Intelligence Report: Anti-Immigration Leader at Heart of White Nationalist Scene for Decades
The architect of the modern anti-immigration movement and founder of the Federation for American Immigration Reform (FAIR) has been at the heart of the white nationalist scene for decades, corresponding with racist intellectuals, Klan lawyers and even Holocaust deniers, according to the latest issue of the Southern Poverty Law Center's Intelligence Report, released today.
Despite his public denials of racism, John Tanton's own writings, which are stored at a University of Michigan library, reveal a man who has frequently corresponded and worked with leading white nationalist thinkers. The papers document, for example, how Tanton promoted the work of a radical anti-Semitic professor as a "new understanding of the Jewish outlook on life." He even suggested that the board of FAIR, on which he sits, discuss the professor's theories on the Jews.
"John Tanton has repeatedly denied that he has any racist ideas, despite a record that includes describing Latinos as voracious breeders who are less intelligent than others," said Mark Potok, editor of the Intelligence Report, a quarterly investigative journal that monitors the radical right and antigovernment activity. "But Tanton's own private papers show definitively that he has worked with racists for decades. What's most remarkable of all is that FAIR refuses to repudiate or even criticize the man who remains one of its top leaders despite this explosive evidence."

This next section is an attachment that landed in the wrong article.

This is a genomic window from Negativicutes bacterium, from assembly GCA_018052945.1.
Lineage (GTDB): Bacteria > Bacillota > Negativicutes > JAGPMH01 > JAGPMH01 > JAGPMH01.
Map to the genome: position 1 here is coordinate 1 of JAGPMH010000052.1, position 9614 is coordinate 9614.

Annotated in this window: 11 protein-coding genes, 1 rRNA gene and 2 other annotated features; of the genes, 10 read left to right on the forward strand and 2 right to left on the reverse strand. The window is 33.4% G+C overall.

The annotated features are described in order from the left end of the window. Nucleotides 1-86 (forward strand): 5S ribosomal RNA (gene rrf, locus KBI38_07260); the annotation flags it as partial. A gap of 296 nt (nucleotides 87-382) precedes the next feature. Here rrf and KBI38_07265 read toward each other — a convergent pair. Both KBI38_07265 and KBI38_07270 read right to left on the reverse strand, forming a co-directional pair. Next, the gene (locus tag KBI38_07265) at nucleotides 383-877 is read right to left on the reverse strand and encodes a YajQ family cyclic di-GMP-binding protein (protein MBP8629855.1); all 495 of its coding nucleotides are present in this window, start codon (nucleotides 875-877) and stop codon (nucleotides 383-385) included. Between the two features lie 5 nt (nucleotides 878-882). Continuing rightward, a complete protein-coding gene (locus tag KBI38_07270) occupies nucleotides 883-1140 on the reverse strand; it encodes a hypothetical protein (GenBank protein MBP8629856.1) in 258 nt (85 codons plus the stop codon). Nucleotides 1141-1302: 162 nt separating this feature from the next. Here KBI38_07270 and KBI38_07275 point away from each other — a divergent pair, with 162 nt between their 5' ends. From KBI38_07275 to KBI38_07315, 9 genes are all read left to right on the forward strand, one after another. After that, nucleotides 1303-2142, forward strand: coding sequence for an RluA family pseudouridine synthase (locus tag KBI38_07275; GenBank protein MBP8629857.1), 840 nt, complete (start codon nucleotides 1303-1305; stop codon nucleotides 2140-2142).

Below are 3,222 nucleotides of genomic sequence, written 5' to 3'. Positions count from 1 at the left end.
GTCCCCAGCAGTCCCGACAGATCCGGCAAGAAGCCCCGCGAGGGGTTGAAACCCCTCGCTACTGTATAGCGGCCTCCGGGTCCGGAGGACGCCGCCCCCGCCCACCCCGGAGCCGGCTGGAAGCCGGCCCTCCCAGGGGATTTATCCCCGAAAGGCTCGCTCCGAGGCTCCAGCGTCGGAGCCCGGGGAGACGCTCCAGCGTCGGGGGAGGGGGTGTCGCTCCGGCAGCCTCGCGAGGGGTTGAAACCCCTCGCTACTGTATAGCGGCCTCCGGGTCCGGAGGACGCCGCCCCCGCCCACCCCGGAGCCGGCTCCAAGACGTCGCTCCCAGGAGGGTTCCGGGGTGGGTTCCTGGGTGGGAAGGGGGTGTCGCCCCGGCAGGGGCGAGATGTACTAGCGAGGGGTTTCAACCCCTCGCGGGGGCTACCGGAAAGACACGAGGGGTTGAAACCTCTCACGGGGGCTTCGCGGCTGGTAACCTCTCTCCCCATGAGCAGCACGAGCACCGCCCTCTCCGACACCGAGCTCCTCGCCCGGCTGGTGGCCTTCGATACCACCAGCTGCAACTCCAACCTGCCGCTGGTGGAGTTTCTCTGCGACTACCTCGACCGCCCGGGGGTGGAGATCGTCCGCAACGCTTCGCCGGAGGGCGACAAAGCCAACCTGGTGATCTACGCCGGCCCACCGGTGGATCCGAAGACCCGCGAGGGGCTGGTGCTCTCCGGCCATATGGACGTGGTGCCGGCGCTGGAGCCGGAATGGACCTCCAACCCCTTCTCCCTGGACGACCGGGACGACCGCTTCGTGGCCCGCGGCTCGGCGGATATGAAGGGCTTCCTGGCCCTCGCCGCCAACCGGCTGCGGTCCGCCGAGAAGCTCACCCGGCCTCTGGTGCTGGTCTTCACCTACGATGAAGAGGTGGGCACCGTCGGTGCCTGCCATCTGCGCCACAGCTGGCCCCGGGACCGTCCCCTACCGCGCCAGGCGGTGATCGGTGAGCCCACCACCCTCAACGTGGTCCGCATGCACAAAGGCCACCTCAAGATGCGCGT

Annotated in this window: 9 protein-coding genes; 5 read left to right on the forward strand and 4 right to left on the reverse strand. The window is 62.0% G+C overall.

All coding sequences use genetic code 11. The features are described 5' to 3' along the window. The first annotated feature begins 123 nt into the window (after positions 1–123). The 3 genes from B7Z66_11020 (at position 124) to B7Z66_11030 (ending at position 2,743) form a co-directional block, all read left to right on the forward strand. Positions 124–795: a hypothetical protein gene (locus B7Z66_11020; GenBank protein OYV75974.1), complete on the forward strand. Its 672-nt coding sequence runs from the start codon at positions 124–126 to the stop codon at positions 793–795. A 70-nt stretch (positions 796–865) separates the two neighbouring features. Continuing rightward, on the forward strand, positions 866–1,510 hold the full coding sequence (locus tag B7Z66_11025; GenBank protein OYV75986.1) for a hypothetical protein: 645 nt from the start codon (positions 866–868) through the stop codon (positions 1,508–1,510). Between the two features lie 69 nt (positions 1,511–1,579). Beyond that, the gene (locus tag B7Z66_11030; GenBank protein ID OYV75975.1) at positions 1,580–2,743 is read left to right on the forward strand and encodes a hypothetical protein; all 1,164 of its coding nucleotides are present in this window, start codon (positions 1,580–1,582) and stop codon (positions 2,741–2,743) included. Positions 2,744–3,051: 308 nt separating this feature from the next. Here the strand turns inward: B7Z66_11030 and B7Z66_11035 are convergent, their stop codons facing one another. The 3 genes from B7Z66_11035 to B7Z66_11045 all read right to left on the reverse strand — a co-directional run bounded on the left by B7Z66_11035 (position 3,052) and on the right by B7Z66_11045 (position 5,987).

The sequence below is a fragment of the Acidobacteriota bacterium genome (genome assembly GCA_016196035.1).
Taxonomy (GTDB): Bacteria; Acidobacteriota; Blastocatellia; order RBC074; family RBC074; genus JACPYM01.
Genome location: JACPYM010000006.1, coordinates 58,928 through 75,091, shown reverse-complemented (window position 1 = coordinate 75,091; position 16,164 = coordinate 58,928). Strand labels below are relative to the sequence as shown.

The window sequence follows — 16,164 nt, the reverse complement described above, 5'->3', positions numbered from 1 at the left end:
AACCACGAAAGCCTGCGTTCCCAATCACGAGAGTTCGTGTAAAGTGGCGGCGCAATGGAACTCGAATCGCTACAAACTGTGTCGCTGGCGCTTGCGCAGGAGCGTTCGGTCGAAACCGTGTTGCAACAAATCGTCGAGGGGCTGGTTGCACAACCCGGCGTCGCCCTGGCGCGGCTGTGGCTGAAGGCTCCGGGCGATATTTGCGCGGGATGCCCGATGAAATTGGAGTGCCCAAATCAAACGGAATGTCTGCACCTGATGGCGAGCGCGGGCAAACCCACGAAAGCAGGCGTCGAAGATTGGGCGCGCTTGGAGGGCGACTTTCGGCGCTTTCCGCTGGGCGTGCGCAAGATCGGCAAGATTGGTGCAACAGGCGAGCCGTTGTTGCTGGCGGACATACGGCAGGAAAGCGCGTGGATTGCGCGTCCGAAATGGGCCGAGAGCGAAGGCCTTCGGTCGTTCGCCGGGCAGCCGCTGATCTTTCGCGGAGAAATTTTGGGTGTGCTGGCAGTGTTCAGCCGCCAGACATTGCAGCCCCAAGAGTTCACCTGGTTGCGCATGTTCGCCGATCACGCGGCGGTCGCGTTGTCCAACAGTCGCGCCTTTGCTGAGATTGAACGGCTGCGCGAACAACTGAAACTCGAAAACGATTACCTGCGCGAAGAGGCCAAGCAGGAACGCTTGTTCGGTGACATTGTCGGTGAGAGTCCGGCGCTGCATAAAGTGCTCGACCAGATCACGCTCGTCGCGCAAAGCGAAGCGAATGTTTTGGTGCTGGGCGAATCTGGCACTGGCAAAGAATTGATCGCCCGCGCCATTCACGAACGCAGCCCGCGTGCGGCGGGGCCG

Tanton's network of nativist organizations includes high-profile players in the immigration debate. FAIR officials have testified numerous times before Congress. Other groups founded by Tanton include NumbersUSA and the Center for Immigration Studies, a group whose studies are often quoted by the media.
Despite the veneer of respectability cultivated by these groups, Tanton's writings show an interest in immigration that is rooted in racism and eugenics, the "science" of building a better human race through selective breeding and sterilization that was discredited by Nazi abuses. On Dec. 10, 1993, he wrote to Garrett Hardin, a controversial ecology professor, expressing his concerns about the future. "I've come to the point of view that for European-American society and culture to persist requires a European-American majority, and a clear one at that," Tanton wrote.
Also in the Winter 2008 issue of the Intelligence Report:
- "Killing a Brown" reports new evidence suggesting that right-wing extremists are infiltrating the U.S. military. Two years ago, the Intelligence Report revealed that alarming numbers of neo-Nazis and other white supremacists were taking advantage of lowered recruiting standards and lax enforcement of anti-extremist military regulations to enter the armed services.
- "House of Ill Repute" examines how police raids that uncovered a huge stash of drugs, pornography and hate literature at a "church" in Jacksonville, Texas, showed the "sovereign citizens" movement still thrives in certain quarters. The movement's most famous adherents include Oklahoma City bombing conspirator Terry Nichols and members of the Montana Freemen.
- "Burnout" chronicles the plight of the Vinlander Social Club. Once the fastest-rising racist skinhead crew in the country, it has declined thanks to the egos of key members and continuing problems with the criminal justice system.